Back in the Old Town we discovered the Nikon Polish Press Photography competition, which was at the rear of the Parish Church of St Stanislaus.

That night we went back into the Old Town and again found very few people eating.

Poznań is a draw card for tourists, especially from Germany and Britain.

It could be the lower prices and excellent shopping or the fact that there are so many places to get a drink.

Part 1: Along the Baltic Sea – Estonia and Latvia.

Wednesday, July 18th, 2018

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August 20, 2017. Tallinn, Estonia.

We were back in Tallinn to start our trip along the Baltic Sea. Being our second time in the Estonian capital we decided to stay on the other side of the old town. 

This time at a hotel, the Park Inn by Radisson, rather than an apartment.

Little did we know that there was a new office building being constructed, right next door. 

And buildings sites work on Sundays in Tallinn. 

After getting up earlier than we had planned, we walked to Kadriorg Park to ‘smell the roses’. 

We discovered that nature also works on a Sunday as the bees and butterflies were hard at it.

Estonian flags were everywhere and we wondered why there were so many. They were on buildings, cars and some people were even carrying them. 

Then we discovered that it was the Day of Restoration of Independence. This was the day in 1991 that the Estonian Supreme Soviet in association with the Estonian Congress proclaimed Estonian independence from the Soviet Union.

As a result of the festivities there were no museums open so we just had to walk around.

We did visit Kumu, the Art Museum of Estonia, but that was just for coffee.

The museum is housed in a very impressive, contemporary building on the edge of Kadriorg Park.

Like so many public buildings the architect, Pekka Vapaavuori, was the winner of a competition in 1994.

It was constructed between 2003 and 2006 and is built into the limestone slopes on the side of the park.

Again built on the edge of the centuries old Kadriorg Park is the Kadriorg Art Museum. In total contrast to the glass and steel of the Kumu Museum, this one is housed in the grand baroque palace, that was built for Peter the Great in 1718.

Designed by the Italian architect Niccolo Michetti it’s a fine example of Tsarist extravagance. 

Unfortunately we didn’t get to go inside either as they were also shut.

 

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August 21, 2017. Tallinn to Pärnu, Estonia. 

It was meant to be 1.5 hours from Tallinn to Pärnu but due to roadworks and more rain it took a little longer. 

The receptionists at the Hotel Carolina told Thea, when she enquired about the rain, that it had been a ‘light summer’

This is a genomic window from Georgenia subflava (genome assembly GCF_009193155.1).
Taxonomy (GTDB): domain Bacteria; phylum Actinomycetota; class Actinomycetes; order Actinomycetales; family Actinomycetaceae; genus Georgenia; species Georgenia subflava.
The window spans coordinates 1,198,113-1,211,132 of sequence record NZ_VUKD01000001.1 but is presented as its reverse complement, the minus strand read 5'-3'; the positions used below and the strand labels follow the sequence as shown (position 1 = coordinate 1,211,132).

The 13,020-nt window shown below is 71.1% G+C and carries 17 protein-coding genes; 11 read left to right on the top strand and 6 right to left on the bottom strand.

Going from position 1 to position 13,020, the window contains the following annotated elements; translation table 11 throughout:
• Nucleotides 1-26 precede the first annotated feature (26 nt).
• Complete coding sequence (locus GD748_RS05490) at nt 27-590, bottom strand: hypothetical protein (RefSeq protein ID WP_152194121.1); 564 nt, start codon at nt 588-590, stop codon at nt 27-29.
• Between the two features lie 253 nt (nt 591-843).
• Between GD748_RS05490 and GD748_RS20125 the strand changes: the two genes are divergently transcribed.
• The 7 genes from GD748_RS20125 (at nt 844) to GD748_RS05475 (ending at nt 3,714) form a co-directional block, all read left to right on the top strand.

When we walked into Pärnu there was a removals’ van taking away the umbrellas from one cafe. Then we saw workers removing the summer veranda from another. 

I’m afraid we have missed summer completely in this part of Europe. 

Pärnu Beach is regarded as the best beach in Estonia, so we walked down to have a look. 

There was no one bathing at this section of the beach but a number of people were wandering around on the sand. 

I think they were looking for summer. 

 

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August 22, 2017. Pärnu, Estonia.

This was adventure day. 

Thea had booked a day trip that involved a walk in a peat bog, lunch and a canoe ride on the Halliste River. 

We didn’t know much more than that.

It turned out to be a great experience and a chance to “enjoy the nature” as the locals say.

The entire excursion was set in Soomaa National Park, with the walk on the Ingasi nature trail.

Soomaa means ’The Land of Mires’. Over time these mires developed into bogs.

The trail was a combination of boardwalks, soil trails and a bog walk that required special ‘bog shoes’ that were provided.

At the end there is an 8 metre high observation tower that allows you to overlook the bog and the forests beyond.

Lunch was provided and certainly part of the experience. 

It was traditional Estonian fair, that consisted of potato porridge, homemade barley bread and desert (Kama) that was made from curd cheese.

After lunch it was time for part two of our nature adventure, canoeing on the Halliste River.

There was a lot of serious instructions on how to go about canoeing, especially the possibility of ending up in the river.

I decided that my camera and equipment would be better off remaining behind.

It was probably a wise decision as the bottom of our canoe did start to fill up with water. This was a combination of bad paddling, on my behalf, and rain that that started when we were about half way through the trip.

The Halliste River is one of four rivers that separates the mires within the national park.

The other rivers are the Navesti, Raudna and Lemmjögi.

The Soomaa National Park was created in 1993 and is 359 square kilometres in size. It is situated in what’s called Transitional Estonia and has been created to protect the raised bogs, grasslands, flood plains and rivers.

 

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August 23, 2017. Pärnu, Estonia to Cēsis, Latvia.

An elevator. 

It’s only when you don’t have one that you appreciate them. 

I thought this as we descended the five levels to the ground floor as we were leaving the Hotel Carolina in Pärnu. 

Most of our hotels or apartments are booked through bookings.com and we always have standard requests such as free off-street parking, WiFi and non-smoking. 

On the Eastern European stage of our trip, most of our accommodation has been in old cities and therefore old buildings. 

Carting our bags up has become a pain, literally, so we now include a lift as standard request. 

It doesn’t always work out that we get one, but when we do it’s much appreciated.